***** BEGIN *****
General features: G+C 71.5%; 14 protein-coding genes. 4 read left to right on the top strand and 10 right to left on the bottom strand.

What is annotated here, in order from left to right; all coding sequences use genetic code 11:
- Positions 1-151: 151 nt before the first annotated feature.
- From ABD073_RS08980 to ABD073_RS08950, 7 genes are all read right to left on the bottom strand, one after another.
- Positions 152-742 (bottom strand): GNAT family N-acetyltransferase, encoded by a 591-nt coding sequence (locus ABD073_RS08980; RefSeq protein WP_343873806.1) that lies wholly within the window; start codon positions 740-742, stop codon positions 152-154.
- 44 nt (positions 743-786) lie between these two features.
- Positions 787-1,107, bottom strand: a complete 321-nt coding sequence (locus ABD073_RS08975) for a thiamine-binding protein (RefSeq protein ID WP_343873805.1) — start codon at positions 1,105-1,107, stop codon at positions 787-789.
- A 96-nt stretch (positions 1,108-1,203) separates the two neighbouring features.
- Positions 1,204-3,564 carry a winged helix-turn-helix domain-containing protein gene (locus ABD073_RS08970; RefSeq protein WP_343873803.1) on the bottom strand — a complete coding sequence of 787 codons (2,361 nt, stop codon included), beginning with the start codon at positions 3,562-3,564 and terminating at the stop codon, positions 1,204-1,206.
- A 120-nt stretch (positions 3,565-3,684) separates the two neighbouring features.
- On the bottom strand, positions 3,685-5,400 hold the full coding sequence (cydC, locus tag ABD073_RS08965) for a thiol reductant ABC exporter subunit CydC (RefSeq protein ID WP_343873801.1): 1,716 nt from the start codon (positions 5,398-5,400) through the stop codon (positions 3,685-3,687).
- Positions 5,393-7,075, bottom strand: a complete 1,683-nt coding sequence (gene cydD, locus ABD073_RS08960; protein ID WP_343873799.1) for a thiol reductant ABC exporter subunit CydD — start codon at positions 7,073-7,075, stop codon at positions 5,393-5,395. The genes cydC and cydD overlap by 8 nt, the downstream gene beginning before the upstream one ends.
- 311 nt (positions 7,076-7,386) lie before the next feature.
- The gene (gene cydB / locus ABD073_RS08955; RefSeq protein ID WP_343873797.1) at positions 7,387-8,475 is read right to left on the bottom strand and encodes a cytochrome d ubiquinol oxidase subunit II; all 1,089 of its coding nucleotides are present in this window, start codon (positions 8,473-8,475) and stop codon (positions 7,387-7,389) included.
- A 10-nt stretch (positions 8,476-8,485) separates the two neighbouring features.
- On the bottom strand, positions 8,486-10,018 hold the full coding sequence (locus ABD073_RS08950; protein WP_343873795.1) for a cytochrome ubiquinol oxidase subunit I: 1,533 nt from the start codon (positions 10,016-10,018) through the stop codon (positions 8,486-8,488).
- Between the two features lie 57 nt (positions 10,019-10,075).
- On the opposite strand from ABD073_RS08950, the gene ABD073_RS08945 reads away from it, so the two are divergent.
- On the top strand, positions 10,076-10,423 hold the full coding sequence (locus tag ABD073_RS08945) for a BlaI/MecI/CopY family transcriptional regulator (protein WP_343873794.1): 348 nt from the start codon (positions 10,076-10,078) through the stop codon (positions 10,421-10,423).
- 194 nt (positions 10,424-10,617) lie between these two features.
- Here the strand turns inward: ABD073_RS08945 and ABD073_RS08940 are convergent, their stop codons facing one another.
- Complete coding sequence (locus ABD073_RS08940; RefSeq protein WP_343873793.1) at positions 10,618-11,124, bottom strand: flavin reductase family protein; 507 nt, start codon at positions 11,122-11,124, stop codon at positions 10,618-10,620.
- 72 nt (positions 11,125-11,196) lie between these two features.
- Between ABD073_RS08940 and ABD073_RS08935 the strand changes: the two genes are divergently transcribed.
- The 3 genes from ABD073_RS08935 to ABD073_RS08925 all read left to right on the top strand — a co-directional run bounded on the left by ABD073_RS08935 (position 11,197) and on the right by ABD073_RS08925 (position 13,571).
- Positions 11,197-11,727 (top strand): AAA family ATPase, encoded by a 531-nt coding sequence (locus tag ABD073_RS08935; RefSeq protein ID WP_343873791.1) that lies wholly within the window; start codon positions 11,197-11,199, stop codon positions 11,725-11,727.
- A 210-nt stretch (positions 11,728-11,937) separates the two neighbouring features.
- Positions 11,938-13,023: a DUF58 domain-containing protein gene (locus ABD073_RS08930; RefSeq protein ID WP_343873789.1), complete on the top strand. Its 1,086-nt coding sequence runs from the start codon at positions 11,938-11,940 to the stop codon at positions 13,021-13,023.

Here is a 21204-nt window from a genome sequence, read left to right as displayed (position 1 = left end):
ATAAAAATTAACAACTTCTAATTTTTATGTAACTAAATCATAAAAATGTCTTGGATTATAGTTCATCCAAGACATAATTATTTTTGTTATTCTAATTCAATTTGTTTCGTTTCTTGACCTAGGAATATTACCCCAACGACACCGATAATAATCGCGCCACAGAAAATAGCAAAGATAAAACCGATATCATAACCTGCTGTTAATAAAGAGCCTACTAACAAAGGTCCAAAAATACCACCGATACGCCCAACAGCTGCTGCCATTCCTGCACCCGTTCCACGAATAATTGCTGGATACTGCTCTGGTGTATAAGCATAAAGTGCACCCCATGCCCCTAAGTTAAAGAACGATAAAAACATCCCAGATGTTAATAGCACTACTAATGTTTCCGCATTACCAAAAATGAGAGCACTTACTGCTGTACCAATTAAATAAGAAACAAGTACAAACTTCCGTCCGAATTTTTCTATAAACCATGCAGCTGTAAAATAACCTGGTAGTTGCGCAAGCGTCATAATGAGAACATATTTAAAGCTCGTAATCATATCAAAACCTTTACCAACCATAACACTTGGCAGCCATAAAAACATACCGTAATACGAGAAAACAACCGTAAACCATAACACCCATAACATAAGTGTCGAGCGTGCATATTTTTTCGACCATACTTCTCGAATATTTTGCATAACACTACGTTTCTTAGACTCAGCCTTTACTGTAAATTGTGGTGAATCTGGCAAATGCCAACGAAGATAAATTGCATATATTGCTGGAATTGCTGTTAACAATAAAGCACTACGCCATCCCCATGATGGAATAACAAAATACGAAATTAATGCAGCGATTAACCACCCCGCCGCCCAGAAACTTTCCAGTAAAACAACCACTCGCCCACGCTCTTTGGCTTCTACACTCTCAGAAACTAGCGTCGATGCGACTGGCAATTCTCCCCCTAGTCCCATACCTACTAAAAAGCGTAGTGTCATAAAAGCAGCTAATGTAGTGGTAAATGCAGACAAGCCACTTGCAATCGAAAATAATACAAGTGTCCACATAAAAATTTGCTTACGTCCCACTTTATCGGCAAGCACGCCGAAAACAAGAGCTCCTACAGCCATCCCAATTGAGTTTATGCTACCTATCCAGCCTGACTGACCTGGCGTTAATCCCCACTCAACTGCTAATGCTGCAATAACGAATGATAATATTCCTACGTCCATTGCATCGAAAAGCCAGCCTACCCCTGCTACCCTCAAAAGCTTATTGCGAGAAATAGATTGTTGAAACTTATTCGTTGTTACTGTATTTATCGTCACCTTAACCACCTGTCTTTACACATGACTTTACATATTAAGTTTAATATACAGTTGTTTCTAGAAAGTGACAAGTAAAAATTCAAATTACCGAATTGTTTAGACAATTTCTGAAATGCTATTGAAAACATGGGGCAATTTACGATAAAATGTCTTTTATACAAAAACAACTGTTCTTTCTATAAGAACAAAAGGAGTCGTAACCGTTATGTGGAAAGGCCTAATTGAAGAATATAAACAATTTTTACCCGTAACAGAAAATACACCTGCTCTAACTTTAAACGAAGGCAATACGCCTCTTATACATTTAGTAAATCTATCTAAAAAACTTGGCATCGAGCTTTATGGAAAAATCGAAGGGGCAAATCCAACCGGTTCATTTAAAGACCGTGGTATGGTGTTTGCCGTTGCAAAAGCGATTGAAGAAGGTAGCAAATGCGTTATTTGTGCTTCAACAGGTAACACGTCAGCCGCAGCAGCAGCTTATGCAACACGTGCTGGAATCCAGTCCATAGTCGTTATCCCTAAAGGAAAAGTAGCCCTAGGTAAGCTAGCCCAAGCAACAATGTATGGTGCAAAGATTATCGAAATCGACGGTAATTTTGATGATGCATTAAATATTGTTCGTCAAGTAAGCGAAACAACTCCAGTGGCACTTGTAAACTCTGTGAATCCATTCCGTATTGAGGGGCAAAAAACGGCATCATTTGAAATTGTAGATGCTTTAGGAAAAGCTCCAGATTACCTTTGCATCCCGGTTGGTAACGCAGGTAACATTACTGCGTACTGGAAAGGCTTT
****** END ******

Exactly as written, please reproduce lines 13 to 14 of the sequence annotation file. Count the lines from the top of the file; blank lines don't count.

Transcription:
- 311 nt (positions 7,076-7,386) lie before the next feature.
- The gene (gene cydB / locus ABD073_RS08955; RefSeq protein ID WP_343873797.1) at positions 7,387-8,475 is read right to left on the bottom strand and encodes a cytochrome d ubiquinol oxidase subunit II; all 1,089 of its coding nucleotides are present in this window, start codon (positions 8,473-8,475) and stop codon (positions 7,387-7,389) included.